Opinion from a Libertarian ViewPoint

Homicide Rates in 2020 Surged to a 24-Year High. It’s Another Sign of a Failing Regime. | Mises Wire

Posted by M. C. on November 18, 2021

Ryan McMaken

By mid 2020, it was already becoming clear that the United States was experiencing a spike in crime. Indeed, by midyear, numerous media outlets were already reporting remarkably large increases in homicide in a number of cities. It was clear that if then current trends continued, homicide rates in the United States would reach levels not seen in over a decade.

With full-year data for 2020 now available on the FBI’s Crime in the United States report, we can see that those predictions were right. According to the report, the homicide rate in the United States rose to 6.5 per 100,000 in 2020, which is the highest rate reported since 1997—a twenty-four-year high.

Moreover the increase from 2019 to 2020 was one of the largest increases the US has experienced in ninety years. For similar increases in a similarly short period of time, we must go back to the 1960s—or even the 1940s. In other words, this is not normal. If the current trend continues, the US could find itself back experiencing homicide growth not experienced since the late 1960s and early 1970s.

It remains to be seen, however, if this is a temporary spike or part of a longer trend. If it is a spike, we can expect homicide rates to fall back to around 5 per 100,000, as had become a common experience over the past decade. If it is just a spike, then we can blame the surge in homicide on short-term events such as the covid lockdowns or the Black Lives Matter riots. If the surge is part of a larger trend, however, we’ll need to look to more broad and permanent causes for a satisfactory explanation.

But finding the causes of larger trends in homicide rates is no simple matter, and ideological groups tend to use movements in homicide rates as “proof” of the correctness of their preferred political hobby horses.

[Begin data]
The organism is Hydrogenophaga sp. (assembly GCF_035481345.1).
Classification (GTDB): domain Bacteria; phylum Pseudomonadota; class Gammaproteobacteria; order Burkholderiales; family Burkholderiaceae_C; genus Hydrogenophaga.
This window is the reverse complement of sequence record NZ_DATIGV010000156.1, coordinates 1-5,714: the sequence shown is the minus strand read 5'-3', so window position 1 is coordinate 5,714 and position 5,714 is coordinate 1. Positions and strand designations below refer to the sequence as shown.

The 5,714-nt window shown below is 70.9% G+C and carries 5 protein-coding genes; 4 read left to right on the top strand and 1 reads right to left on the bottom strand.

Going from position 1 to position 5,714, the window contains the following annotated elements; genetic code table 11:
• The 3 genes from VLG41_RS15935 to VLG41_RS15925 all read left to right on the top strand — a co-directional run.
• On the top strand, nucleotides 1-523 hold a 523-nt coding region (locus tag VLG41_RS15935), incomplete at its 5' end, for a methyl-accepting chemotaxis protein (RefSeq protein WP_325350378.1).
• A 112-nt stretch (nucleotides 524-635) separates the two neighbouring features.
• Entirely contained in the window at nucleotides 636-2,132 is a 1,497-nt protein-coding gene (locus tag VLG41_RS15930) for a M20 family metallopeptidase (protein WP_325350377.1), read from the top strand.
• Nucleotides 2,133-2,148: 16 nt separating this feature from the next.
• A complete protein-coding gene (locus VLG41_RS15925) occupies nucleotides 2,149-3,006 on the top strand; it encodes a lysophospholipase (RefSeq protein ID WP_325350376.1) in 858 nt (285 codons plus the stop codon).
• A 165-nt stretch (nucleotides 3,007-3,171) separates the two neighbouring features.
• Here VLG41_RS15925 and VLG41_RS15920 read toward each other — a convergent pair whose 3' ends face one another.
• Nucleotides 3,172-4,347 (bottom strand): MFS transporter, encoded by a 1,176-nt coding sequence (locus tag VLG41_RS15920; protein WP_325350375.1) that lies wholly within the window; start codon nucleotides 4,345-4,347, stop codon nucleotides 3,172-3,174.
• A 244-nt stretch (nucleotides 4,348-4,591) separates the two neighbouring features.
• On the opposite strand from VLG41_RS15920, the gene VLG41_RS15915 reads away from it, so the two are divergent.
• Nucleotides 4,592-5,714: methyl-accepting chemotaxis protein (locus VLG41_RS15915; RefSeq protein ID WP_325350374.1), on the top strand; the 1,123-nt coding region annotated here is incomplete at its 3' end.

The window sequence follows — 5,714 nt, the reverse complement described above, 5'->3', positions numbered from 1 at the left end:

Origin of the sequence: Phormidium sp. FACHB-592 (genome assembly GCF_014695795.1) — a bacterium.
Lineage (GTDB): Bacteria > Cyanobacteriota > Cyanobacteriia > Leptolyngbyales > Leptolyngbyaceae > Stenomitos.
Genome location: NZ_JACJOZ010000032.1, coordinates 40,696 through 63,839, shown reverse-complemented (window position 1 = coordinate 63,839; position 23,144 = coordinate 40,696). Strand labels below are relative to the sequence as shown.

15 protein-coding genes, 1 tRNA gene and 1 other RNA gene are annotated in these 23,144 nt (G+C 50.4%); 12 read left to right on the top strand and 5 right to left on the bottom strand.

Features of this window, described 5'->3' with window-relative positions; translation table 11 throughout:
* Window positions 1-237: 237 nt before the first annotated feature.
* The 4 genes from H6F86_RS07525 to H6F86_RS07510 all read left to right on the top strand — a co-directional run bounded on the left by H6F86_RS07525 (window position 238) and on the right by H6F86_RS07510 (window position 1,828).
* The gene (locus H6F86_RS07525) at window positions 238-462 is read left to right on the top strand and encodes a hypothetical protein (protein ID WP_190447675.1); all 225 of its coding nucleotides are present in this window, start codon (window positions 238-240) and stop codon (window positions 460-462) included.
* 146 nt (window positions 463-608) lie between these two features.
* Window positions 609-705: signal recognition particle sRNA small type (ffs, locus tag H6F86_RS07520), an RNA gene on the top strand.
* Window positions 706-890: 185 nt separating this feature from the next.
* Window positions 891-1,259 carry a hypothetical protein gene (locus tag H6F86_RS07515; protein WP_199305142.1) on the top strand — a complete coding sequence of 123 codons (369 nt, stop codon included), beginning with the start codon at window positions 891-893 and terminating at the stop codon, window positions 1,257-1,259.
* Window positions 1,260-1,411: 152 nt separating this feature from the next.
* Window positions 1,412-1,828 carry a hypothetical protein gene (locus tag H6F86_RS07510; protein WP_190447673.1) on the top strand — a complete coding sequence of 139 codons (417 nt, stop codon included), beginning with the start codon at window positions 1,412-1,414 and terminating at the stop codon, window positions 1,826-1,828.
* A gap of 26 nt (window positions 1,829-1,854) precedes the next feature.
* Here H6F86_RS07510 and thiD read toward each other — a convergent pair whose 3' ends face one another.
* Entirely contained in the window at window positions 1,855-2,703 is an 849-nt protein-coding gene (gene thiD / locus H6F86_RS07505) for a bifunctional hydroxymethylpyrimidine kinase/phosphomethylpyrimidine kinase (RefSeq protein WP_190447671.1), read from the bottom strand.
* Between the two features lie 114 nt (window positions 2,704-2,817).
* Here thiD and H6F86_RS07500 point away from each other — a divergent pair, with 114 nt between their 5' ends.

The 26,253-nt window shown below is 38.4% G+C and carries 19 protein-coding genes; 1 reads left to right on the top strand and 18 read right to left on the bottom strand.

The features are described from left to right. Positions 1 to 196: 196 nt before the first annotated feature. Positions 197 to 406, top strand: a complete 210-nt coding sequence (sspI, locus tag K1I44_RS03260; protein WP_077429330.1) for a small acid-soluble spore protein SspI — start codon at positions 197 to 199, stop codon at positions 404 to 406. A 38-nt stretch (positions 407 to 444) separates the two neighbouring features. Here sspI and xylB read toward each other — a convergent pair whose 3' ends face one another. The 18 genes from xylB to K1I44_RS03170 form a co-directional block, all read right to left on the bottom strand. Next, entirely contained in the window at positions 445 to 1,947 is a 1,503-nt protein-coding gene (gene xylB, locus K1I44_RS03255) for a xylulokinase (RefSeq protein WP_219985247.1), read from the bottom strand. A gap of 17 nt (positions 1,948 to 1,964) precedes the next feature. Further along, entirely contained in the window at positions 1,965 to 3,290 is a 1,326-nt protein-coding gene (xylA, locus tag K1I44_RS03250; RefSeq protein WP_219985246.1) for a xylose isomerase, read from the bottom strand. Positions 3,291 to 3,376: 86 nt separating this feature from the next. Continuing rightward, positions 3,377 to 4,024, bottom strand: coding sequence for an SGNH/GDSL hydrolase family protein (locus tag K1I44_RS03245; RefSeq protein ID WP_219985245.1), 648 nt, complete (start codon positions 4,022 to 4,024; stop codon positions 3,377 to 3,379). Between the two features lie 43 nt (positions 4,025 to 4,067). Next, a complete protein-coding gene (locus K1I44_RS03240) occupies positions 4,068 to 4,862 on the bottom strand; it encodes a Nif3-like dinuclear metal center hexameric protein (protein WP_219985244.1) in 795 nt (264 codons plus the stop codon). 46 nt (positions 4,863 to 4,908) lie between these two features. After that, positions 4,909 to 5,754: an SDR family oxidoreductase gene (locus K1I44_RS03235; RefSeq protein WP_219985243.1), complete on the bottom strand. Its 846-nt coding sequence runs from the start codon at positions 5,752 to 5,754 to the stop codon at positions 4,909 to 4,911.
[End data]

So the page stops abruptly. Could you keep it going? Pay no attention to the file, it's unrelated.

There is compelling evidence, however, that trends in crime are driven largely by how the public views the legitimacy of the regime and its institutions. In short, the theory rests on the idea that crime increases when a jurisdiction’s residents do not respect government institutions and do not believe that government institutions can provide safety or administer justice in a fairly reliable way.

If the United States is indeed at the beginning of an upward trend in homicide, it might be more evidence of what many already suspect is happening: trust in American political institutions is falling, and consequently fear of private crime and social disorder is rising.

Homicides: Some Historical Perspective

In order to get some perspective on these trends, however, we have to look at historical movements in homicide rates.

There is significant disagreement over the measurement of homicide rates in the early twentieth century, and data is especially spotty before the FBI established the Uniform Crime Report system in 1930. There is much more consensus, however, that homicide rates were high by today’s standards during the early 1930s. These rates began to decline rapidly after 1934, and this began a long downward trend in homicide that lasted until the late 1950s. This trend bottomed out at 4 per 100,000 in 1957. By 1965, homicide rates had begun a rapid ascent, climbing from 4.6 per 100,000 in 1963 and peaking at 9.8 per 100,000 in 1980. Homicide rates remained at elevated levels throughout the 1980s, but went into steep decline after 1993, reaching 4.4 per 100,000—a fifty-one-year low—in 2014.

Source: Uniform Crime Reporting Program; Vital Statistics of the United States: 1965–1979; Vital Statistics of the United States: 1939–1964.

Since 2014, however, the homicide rate has increased by more than 45 percent.

See the rest here

Be seeing you

Leave a Reply

Fill in your details below or click an icon to log in: Logo

You are commenting using your account. Log Out /  Change )

Google photo

You are commenting using your Google account. Log Out /  Change )

Twitter picture

You are commenting using your Twitter account. Log Out /  Change )

Facebook photo

You are commenting using your Facebook account. Log Out /  Change )

Connecting to %s

%d bloggers like this: